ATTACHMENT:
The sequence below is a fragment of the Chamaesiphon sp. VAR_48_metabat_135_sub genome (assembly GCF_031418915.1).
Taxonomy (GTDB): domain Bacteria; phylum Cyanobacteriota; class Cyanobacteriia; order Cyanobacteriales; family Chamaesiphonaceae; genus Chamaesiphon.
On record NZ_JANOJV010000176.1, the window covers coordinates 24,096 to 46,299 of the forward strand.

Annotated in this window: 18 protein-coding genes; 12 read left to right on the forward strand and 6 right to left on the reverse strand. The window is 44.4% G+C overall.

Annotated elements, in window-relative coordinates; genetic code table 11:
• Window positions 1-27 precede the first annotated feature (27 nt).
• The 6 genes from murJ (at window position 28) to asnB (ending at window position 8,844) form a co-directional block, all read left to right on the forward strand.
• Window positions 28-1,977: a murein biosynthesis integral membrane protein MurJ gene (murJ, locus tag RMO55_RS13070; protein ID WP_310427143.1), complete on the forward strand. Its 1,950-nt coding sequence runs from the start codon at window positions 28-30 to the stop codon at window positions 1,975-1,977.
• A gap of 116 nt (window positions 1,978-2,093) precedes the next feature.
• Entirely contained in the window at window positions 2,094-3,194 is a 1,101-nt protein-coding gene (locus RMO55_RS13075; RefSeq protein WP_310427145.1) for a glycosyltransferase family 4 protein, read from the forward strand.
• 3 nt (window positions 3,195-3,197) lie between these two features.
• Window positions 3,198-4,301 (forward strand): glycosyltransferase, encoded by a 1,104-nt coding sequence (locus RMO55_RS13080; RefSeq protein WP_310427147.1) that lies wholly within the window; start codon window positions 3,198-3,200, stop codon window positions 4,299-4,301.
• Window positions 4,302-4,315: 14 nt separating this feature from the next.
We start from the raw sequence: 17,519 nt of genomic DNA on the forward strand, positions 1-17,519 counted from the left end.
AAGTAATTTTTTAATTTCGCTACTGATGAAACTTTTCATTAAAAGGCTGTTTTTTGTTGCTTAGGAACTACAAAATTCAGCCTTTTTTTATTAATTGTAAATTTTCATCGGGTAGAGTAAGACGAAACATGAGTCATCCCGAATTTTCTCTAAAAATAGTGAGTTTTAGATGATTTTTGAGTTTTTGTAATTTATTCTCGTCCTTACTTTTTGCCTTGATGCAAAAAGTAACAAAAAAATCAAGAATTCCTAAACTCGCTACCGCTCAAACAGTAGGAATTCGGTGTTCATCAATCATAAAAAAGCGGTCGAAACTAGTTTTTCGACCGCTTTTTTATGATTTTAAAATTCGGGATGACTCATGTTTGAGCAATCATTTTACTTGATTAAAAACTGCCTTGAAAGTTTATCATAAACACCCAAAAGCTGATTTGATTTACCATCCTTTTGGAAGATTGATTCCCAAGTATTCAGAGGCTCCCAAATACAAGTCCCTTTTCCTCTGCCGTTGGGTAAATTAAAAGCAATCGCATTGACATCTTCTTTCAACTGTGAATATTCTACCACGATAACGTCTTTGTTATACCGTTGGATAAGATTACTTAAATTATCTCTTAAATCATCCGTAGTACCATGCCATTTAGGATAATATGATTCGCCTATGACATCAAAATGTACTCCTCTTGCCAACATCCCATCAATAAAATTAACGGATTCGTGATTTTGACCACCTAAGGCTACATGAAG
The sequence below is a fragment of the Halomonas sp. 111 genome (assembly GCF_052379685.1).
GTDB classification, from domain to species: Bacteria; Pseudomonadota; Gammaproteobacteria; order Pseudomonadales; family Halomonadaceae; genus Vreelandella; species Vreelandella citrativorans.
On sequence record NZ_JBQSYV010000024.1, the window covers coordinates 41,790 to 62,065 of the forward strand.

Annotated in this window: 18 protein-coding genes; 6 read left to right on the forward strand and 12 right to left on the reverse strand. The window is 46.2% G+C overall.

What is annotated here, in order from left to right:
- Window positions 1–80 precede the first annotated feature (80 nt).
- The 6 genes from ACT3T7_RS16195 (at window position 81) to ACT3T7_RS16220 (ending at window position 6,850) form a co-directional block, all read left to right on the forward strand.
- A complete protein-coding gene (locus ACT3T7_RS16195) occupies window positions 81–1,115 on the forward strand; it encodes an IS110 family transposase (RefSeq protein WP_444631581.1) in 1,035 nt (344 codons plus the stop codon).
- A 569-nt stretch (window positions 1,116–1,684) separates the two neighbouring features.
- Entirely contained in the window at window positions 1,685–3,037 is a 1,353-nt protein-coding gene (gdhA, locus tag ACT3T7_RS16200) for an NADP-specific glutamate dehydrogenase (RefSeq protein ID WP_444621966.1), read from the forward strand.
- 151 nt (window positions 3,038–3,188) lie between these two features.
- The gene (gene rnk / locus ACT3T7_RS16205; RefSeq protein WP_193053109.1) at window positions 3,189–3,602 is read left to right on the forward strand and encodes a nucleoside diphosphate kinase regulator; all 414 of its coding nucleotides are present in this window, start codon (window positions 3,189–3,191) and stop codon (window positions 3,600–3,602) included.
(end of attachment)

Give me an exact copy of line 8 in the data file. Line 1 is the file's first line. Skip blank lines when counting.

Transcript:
• Window positions 28-1,977: a murein biosynthesis integral membrane protein MurJ gene (murJ, locus tag RMO55_RS13070; protein ID WP_310427143.1), complete on the forward strand. Its 1,950-nt coding sequence runs from the start codon at window positions 28-30 to the stop codon at window positions 1,975-1,977.